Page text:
“There’s no one in the U.S. who provides what we use,” he told the Star Tribune in an interview. “So there’s no U.S. company they are protecting.”
Meanwhile, the 25 percent tariff on the Chinese pipe has forced BendTec to spend “hundreds of thousands of dollars” extra on the project, Zimpel said.
The Commerce Department denied BendTec’s exclusion request but allowed the company to refile using a different product code, Zimpel said. That means another 90 days of submission, review, potential protests and rebuttals.
Zimpel thinks the company will prevail the second time around, although he is not sure how — or when — it will be reimbursed. Having learned how the system picks winners and losers, he is hedging bets on BendTec’s future projects. He just submitted an additional 50 tariff exclusion requests.
Company by company
One Minnesota company, Viking Drill & Tools Inc., a private employer in St. Paul with more than 250 workers, already has 157 tariff exclusion requests on file. All of them are based on insufficient U.S. production capacity and quality.
The company declined to comment.
Other Minnesota companies, including Electric Machinery Co.; Faribault Foods Inc.; Bedford Industries Inc.; Hutchinson Technology Inc., and McNeilus Truck and Manufacturing Inc. made similar supply arguments to the government.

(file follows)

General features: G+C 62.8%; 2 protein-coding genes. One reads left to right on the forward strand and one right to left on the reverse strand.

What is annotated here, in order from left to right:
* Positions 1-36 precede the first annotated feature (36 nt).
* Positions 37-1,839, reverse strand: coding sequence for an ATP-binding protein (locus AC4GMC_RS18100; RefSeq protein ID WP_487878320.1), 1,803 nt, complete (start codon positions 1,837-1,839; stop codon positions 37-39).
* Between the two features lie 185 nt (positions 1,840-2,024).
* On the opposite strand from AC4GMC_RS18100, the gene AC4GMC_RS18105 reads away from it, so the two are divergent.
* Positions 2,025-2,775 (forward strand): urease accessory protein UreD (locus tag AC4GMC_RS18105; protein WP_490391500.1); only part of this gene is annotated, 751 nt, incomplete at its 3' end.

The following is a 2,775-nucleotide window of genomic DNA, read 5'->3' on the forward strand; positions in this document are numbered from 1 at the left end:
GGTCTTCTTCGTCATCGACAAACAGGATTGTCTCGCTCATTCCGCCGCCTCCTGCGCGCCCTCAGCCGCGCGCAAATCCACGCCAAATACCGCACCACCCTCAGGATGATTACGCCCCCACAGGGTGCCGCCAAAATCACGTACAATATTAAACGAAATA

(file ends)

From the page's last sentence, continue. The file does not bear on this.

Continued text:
For example, Electric Machinery says no one in the United States makes the nonmagnetic stainless steel retainer rings it uses to construct turbo generators.
Faribault Foods says it needs more and better tin-plate to can its beans than U.S. producers can provide.
The company seeks a one-year exclusion from paying a 25 percent tariff on imports of 6.8 million kilograms of tin-plate as the U.S. steel industry ramps up production and technology to meet the its needs.
Commerce Secretary Wilbur Ross took a tough stance on tariff exclusions before the metal tariffs took effect June 1.
A regulatory rule stated that “an exclusion will only be granted if an article is not produced in the United States in a sufficient and reasonably available amount, is not produced in the United States in a satisfactory quality, or for a specific national security consideration.”
Meanwhile, McDaniel said, the way the exclusion system works makes it ripe for companies to receive unfair advantages.
“If [the steel and aluminum tariffs] were really about national security,” she said, “we shouldn’t be giving any exclusions.”